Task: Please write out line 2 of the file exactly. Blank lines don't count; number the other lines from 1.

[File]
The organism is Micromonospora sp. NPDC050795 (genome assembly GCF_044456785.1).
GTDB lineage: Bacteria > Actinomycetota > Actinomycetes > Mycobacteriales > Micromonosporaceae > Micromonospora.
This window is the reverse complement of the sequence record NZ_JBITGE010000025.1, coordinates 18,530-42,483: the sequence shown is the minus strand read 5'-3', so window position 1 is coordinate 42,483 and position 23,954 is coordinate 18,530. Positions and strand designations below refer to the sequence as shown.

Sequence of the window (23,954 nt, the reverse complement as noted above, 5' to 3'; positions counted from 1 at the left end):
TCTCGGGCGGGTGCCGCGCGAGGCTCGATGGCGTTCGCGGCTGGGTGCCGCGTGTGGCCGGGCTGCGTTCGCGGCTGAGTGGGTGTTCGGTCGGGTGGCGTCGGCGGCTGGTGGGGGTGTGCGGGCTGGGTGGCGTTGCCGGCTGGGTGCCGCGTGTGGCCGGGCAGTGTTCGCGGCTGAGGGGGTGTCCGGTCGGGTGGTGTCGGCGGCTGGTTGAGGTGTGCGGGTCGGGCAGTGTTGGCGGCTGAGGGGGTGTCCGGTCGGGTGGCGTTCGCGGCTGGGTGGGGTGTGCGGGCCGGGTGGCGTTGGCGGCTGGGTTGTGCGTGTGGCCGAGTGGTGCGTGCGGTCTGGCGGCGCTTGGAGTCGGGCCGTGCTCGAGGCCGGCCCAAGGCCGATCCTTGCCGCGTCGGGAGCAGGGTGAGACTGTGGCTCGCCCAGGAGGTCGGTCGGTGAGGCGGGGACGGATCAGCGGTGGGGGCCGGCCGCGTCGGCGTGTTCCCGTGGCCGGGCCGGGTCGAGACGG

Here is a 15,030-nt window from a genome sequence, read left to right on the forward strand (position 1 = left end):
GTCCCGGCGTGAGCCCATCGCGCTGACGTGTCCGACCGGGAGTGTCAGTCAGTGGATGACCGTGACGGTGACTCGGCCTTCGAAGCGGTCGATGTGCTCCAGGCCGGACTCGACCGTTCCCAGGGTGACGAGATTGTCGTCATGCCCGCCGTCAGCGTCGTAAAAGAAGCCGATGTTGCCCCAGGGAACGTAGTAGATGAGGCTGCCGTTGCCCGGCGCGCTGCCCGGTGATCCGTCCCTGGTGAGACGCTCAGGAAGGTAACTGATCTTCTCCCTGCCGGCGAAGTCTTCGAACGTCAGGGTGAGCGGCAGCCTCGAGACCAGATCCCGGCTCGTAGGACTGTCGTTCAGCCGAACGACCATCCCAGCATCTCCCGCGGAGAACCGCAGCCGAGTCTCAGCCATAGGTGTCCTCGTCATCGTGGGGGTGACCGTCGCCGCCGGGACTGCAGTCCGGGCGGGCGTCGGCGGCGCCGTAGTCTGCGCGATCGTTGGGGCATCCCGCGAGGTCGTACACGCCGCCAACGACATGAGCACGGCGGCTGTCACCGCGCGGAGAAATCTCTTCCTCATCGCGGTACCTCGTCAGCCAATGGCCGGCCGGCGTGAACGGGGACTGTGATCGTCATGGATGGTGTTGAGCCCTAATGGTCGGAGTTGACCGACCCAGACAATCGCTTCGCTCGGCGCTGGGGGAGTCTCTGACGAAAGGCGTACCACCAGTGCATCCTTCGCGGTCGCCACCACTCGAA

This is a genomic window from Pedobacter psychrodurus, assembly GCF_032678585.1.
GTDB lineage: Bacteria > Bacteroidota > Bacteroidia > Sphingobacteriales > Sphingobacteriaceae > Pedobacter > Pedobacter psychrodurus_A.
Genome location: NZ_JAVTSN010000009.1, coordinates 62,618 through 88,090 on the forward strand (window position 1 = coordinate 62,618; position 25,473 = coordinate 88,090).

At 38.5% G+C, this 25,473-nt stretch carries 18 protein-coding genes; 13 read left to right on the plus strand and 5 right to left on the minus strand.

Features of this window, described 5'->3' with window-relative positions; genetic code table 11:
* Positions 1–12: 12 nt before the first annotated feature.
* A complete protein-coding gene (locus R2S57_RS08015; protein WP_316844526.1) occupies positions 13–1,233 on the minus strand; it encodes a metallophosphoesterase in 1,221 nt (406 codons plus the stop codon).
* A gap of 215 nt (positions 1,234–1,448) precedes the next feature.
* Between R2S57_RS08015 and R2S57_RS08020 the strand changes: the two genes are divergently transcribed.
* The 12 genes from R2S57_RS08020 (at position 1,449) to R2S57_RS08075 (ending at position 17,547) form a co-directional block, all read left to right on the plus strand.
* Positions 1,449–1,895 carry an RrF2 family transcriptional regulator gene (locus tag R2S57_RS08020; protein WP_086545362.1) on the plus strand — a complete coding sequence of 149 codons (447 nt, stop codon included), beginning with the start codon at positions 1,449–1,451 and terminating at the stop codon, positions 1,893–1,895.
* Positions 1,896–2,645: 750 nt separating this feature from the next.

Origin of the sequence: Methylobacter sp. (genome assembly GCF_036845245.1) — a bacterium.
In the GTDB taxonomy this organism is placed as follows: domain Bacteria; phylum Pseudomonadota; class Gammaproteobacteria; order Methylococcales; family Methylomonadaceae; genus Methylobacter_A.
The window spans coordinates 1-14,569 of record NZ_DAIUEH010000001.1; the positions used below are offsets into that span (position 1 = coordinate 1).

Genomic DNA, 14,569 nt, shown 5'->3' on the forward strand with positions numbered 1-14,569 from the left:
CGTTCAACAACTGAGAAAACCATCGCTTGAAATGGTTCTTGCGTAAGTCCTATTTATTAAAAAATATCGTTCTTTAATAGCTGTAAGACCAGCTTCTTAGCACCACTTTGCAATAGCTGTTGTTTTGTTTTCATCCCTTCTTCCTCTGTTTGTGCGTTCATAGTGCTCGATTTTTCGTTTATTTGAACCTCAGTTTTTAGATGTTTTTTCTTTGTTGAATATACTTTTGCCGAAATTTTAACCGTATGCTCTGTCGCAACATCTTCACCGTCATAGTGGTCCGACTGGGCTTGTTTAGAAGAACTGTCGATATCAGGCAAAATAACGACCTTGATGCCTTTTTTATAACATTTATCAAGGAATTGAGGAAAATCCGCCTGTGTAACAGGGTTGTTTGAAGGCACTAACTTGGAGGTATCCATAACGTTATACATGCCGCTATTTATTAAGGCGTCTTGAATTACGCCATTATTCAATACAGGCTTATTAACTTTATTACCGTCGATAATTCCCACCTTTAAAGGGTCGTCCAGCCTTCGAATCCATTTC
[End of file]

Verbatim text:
GTDB lineage: Bacteria > Actinomycetota > Actinomycetes > Mycobacteriales > Micromonosporaceae > Micromonospora.